From Cathay Pacific Flight 829, 34,000 ft over the Arctic Ocean
May 7, 2012
Before I leave home on a trip, I like to talk to the kids about where I'll be, what I'll be up to, and how I expect things to play out. I figure if they can't be there with me, they can at least have a sense of what I'm going to be experiencing.
I realized somewhere along the way that the major leg of the trip, the 15+ hour hop from Toronto to Hong Kong, was going to take the polar route. I made a big deal of it to the kids because, well, it is a big deal. It's a place few of us ever get to see up-close, yet one I suspect we'd all like to experience at least once. I jokingly promised to wave to Santa as we flew over, and said I'd take a picture if the light conditions allowed.
Well, when we got there I was challenged on a number of fronts, primarily the fact that there isn't a whole lot to shoot down there. "Whole lot of nothing" kept running through my head as I peered down at a seemingly endless stretch of white. It was a lovely white, mind you, but still, not terribly photo-worthy. Oh, and Santa's Village was nowhere to be seen. Then there was the photographic impossibility of shooting anything decent through pockmarked plastic windows, through the exhaust stream of a GE90-115B high-bypass turbofan engine (the largest-diameter, highest thrust such commercial engine in history) in the precious few seconds I had before my flatulent, barefoot, privacy-challenged, bathing-challenged seatmate returned from wherever he had gone.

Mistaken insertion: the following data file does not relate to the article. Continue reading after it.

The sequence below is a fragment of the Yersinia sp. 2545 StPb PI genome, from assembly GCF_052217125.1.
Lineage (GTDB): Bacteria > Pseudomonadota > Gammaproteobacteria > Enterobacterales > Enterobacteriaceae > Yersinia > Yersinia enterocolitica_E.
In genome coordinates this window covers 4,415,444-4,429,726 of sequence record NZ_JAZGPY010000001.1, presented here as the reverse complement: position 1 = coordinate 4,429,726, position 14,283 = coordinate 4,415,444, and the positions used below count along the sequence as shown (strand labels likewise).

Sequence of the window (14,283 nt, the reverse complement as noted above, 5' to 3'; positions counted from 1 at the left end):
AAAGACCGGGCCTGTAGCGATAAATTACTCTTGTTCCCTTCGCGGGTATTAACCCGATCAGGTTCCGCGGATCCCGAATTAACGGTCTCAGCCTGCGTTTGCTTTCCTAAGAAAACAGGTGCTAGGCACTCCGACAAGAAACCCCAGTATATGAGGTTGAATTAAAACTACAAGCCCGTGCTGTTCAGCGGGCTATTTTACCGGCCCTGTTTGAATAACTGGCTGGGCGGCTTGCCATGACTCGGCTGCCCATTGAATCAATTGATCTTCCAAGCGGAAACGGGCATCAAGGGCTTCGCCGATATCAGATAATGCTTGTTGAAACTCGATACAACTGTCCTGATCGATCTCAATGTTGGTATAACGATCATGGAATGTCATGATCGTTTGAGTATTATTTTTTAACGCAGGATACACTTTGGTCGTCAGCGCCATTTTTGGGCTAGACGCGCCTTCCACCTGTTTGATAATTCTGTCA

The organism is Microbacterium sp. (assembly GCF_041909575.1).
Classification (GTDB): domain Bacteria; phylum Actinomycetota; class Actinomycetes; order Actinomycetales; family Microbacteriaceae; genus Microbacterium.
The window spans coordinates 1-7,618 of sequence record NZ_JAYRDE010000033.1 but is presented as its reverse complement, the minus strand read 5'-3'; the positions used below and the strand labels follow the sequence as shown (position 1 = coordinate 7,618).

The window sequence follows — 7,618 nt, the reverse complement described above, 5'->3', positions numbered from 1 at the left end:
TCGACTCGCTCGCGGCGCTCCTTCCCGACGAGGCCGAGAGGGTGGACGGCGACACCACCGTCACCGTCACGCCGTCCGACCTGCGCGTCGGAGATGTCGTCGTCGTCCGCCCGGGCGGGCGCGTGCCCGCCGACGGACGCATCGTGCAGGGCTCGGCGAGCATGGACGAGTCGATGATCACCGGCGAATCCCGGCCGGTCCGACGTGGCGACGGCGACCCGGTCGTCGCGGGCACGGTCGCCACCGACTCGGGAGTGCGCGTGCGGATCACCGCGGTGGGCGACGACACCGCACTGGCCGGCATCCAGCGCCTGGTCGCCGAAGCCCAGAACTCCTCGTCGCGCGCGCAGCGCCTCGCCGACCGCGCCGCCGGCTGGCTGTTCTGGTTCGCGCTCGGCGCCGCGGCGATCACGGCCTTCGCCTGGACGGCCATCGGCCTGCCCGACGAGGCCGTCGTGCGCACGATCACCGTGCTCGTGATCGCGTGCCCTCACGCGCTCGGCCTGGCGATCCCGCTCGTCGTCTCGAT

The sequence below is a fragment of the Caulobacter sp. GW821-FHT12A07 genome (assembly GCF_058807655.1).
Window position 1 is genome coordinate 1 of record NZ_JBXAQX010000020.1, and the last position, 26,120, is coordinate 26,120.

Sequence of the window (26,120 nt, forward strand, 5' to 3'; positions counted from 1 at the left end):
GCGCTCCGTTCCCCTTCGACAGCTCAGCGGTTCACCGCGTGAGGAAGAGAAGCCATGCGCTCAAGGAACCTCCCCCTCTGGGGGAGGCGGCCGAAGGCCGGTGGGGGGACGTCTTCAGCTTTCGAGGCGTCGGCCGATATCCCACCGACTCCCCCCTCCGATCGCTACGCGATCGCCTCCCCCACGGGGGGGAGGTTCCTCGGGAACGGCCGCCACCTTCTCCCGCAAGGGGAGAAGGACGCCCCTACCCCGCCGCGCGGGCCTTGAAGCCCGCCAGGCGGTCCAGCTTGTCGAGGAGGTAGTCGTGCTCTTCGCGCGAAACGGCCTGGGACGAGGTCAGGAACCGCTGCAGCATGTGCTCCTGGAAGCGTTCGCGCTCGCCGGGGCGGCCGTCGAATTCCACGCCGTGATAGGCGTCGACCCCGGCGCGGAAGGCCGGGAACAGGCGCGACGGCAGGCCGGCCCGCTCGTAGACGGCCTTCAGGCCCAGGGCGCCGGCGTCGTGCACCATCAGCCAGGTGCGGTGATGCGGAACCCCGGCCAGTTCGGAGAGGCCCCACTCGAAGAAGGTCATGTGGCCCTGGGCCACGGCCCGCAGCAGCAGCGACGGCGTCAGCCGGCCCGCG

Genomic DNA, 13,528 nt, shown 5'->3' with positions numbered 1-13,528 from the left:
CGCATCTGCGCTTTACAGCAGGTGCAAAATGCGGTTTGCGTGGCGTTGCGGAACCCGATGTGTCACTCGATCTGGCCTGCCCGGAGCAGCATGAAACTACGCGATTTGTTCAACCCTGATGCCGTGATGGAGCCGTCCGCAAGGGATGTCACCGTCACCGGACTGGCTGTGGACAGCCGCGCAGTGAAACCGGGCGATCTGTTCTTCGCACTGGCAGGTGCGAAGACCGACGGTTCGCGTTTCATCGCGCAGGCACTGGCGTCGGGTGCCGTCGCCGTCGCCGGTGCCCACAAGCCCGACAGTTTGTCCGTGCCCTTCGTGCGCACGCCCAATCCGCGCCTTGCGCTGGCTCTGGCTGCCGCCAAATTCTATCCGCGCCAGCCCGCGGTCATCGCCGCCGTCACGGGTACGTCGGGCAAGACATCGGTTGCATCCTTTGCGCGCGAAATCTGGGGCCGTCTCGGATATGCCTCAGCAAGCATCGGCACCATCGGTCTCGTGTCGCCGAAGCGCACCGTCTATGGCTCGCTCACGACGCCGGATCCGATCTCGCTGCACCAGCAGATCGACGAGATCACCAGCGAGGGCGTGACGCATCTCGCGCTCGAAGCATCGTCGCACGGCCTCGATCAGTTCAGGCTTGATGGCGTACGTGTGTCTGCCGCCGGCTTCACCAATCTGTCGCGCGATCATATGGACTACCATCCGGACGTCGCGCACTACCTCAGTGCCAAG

But I promised them a glimpse, and I wasn't about to miss out on the opportunity to connect with them even though I was literally at - and beyond - the ends of the earth. Home, after all, is as close as you imagine it to be,
Your turn: The most isolated place you've ever been is...?